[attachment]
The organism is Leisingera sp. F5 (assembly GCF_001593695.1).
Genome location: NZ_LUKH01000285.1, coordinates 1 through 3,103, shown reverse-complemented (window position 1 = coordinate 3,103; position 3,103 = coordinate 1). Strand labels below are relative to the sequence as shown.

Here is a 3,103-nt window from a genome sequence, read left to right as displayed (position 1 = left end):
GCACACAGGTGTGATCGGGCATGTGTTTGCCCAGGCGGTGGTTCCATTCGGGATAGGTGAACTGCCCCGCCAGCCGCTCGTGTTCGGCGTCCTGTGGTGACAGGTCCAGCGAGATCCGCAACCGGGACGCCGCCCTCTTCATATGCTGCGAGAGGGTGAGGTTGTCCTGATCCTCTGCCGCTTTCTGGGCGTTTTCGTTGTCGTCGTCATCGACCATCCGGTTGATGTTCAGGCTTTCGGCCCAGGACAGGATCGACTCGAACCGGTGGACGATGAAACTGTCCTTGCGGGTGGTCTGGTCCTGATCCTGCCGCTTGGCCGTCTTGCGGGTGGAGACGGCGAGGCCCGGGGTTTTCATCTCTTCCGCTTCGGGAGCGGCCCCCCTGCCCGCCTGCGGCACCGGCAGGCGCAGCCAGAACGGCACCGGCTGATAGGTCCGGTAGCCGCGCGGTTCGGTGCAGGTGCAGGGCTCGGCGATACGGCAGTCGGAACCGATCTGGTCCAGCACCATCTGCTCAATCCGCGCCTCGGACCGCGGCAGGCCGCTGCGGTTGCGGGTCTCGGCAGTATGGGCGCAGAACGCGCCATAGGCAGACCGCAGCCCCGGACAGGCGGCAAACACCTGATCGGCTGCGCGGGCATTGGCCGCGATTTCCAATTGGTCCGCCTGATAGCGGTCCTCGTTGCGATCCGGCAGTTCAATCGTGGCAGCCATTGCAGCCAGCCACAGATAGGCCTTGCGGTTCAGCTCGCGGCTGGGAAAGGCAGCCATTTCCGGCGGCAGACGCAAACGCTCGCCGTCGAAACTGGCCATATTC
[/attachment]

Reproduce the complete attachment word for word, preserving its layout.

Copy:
The organism is Leisingera sp. F5 (assembly GCF_001593695.1).
Genome location: NZ_LUKH01000285.1, coordinates 1 through 3,103, shown reverse-complemented (window position 1 = coordinate 3,103; position 3,103 = coordinate 1). Strand labels below are relative to the sequence as shown.

Here is a 3,103-nt window from a genome sequence, read left to right as displayed (position 1 = left end):
GCACACAGGTGTGATCGGGCATGTGTTTGCCCAGGCGGTGGTTCCATTCGGGATAGGTGAACTGCCCCGCCAGCCGCTCGTGTTCGGCGTCCTGTGGTGACAGGTCCAGCGAGATCCGCAACCGGGACGCCGCCCTCTTCATATGCTGCGAGAGGGTGAGGTTGTCCTGATCCTCTGCCGCTTTCTGGGCGTTTTCGTTGTCGTCGTCATCGACCATCCGGTTGATGTTCAGGCTTTCGGCCCAGGACAGGATCGACTCGAACCGGTGGACGATGAAACTGTCCTTGCGGGTGGTCTGGTCCTGATCCTGCCGCTTGGCCGTCTTGCGGGTGGAGACGGCGAGGCCCGGGGTTTTCATCTCTTCCGCTTCGGGAGCGGCCCCCCTGCCCGCCTGCGGCACCGGCAGGCGCAGCCAGAACGGCACCGGCTGATAGGTCCGGTAGCCGCGCGGTTCGGTGCAGGTGCAGGGCTCGGCGATACGGCAGTCGGAACCGATCTGGTCCAGCACCATCTGCTCAATCCGCGCCTCGGACCGCGGCAGGCCGCTGCGGTTGCGGGTCTCGGCAGTATGGGCGCAGAACGCGCCATAGGCAGACCGCAGCCCCGGACAGGCGGCAAACACCTGATCGGCTGCGCGGGCATTGGCCGCGATTTCCAATTGGTCCGCCTGATAGCGGTCCTCGTTGCGATCCGGCAGTTCAATCGTGGCAGCCATTGCAGCCAGCCACAGATAGGCCTTGCGGTTCAGCTCGCGGCTGGGAAAGGCAGCCATTTCCGGCGGCAGACGCAAACGCTCGCCGTCGAAACTGGCCATATTC